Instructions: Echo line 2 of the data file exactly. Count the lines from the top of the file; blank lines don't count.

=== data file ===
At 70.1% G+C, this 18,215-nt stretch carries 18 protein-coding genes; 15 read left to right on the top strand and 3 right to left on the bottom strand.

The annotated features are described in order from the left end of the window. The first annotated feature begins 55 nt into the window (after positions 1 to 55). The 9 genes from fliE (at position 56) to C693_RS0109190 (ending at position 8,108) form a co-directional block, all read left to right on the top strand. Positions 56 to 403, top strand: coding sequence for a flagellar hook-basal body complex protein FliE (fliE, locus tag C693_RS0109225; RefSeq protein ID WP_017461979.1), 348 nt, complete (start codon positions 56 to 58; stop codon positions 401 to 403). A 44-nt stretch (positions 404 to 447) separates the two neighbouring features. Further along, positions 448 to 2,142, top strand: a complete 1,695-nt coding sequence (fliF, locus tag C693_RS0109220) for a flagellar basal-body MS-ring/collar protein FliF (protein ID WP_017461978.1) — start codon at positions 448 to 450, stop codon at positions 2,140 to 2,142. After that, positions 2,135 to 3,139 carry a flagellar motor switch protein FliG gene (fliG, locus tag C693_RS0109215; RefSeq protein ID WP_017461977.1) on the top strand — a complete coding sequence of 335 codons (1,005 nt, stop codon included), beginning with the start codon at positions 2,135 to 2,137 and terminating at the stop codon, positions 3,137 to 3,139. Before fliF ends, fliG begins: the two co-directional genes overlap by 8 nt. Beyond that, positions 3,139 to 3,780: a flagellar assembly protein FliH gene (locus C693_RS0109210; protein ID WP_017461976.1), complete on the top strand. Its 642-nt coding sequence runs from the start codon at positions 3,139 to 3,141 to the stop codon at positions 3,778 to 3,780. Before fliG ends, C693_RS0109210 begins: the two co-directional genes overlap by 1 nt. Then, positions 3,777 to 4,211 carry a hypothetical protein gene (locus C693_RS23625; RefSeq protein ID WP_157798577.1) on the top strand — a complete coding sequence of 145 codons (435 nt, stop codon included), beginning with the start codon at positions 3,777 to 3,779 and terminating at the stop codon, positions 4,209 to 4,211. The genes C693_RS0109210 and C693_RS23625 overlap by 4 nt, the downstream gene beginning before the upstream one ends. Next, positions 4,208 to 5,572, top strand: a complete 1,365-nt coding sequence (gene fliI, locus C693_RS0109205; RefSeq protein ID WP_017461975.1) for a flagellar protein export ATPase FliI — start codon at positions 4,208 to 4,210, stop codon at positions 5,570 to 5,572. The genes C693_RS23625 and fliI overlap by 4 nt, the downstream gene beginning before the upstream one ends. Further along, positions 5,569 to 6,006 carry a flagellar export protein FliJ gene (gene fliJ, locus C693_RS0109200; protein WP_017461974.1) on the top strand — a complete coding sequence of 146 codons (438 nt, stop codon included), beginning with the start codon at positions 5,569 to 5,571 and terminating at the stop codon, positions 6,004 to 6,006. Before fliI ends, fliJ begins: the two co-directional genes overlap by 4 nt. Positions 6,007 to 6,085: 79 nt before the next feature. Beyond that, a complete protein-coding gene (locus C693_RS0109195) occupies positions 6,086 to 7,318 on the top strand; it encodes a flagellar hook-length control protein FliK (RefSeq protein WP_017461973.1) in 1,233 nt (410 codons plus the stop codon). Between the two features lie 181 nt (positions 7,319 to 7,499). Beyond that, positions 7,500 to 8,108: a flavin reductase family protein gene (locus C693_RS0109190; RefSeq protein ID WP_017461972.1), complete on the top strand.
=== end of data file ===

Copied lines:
The annotated features are described in order from the left end of the window. The first annotated feature begins 55 nt into the window (after positions 1 to 55). The 9 genes from fliE (at position 56) to C693_RS0109190 (ending at position 8,108) form a co-directional block, all read left to right on the top strand. Positions 56 to 403, top strand: coding sequence for a flagellar hook-basal body complex protein FliE (fliE, locus tag C693_RS0109225; RefSeq protein ID WP_017461979.1), 348 nt, complete (start codon positions 56 to 58; stop codon positions 401 to 403). A 44-nt stretch (positions 404 to 447) separates the two neighbouring features. Further along, positions 448 to 2,142, top strand: a complete 1,695-nt coding sequence (fliF, locus tag C693_RS0109220) for a flagellar basal-body MS-ring/collar protein FliF (protein ID WP_017461978.1) — start codon at positions 448 to 450, stop codon at positions 2,140 to 2,142. After that, positions 2,135 to 3,139 carry a flagellar motor switch protein FliG gene (fliG, locus tag C693_RS0109215; RefSeq protein ID WP_017461977.1) on the top strand — a complete coding sequence of 335 codons (1,005 nt, stop codon included), beginning with the start codon at positions 2,135 to 2,137 and terminating at the stop codon, positions 3,137 to 3,139. Before fliF ends, fliG begins: the two co-directional genes overlap by 8 nt. Beyond that, positions 3,139 to 3,780: a flagellar assembly protein FliH gene (locus C693_RS0109210; protein ID WP_017461976.1), complete on the top strand. Its 642-nt coding sequence runs from the start codon at positions 3,139 to 3,141 to the stop codon at positions 3,778 to 3,780. Before fliG ends, C693_RS0109210 begins: the two co-directional genes overlap by 1 nt. Then, positions 3,777 to 4,211 carry a hypothetical protein gene (locus C693_RS23625; RefSeq protein ID WP_157798577.1) on the top strand — a complete coding sequence of 145 codons (435 nt, stop codon included), beginning with the start codon at positions 3,777 to 3,779 and terminating at the stop codon, positions 4,209 to 4,211. The genes C693_RS0109210 and C693_RS23625 overlap by 4 nt, the downstream gene beginning before the upstream one ends. Next, positions 4,208 to 5,572, top strand: a complete 1,365-nt coding sequence (gene fliI, locus C693_RS0109205; RefSeq protein ID WP_017461975.1) for a flagellar protein export ATPase FliI — start codon at positions 4,208 to 4,210, stop codon at positions 5,570 to 5,572. The genes C693_RS23625 and fliI overlap by 4 nt, the downstream gene beginning before the upstream one ends. Further along, positions 5,569 to 6,006 carry a flagellar export protein FliJ gene (gene fliJ, locus C693_RS0109200; protein WP_017461974.1) on the top strand — a complete coding sequence of 146 codons (438 nt, stop codon included), beginning with the start codon at positions 5,569 to 5,571 and terminating at the stop codon, positions 6,004 to 6,006. Before fliI ends, fliJ begins: the two co-directional genes overlap by 4 nt. Positions 6,007 to 6,085: 79 nt before the next feature. Beyond that, a complete protein-coding gene (locus C693_RS0109195) occupies positions 6,086 to 7,318 on the top strand; it encodes a flagellar hook-length control protein FliK (RefSeq protein WP_017461973.1) in 1,233 nt (410 codons plus the stop codon). Between the two features lie 181 nt (positions 7,319 to 7,499). Beyond that, positions 7,500 to 8,108: a flavin reductase family protein gene (locus C693_RS0109190; RefSeq protein ID WP_017461972.1), complete on the top strand.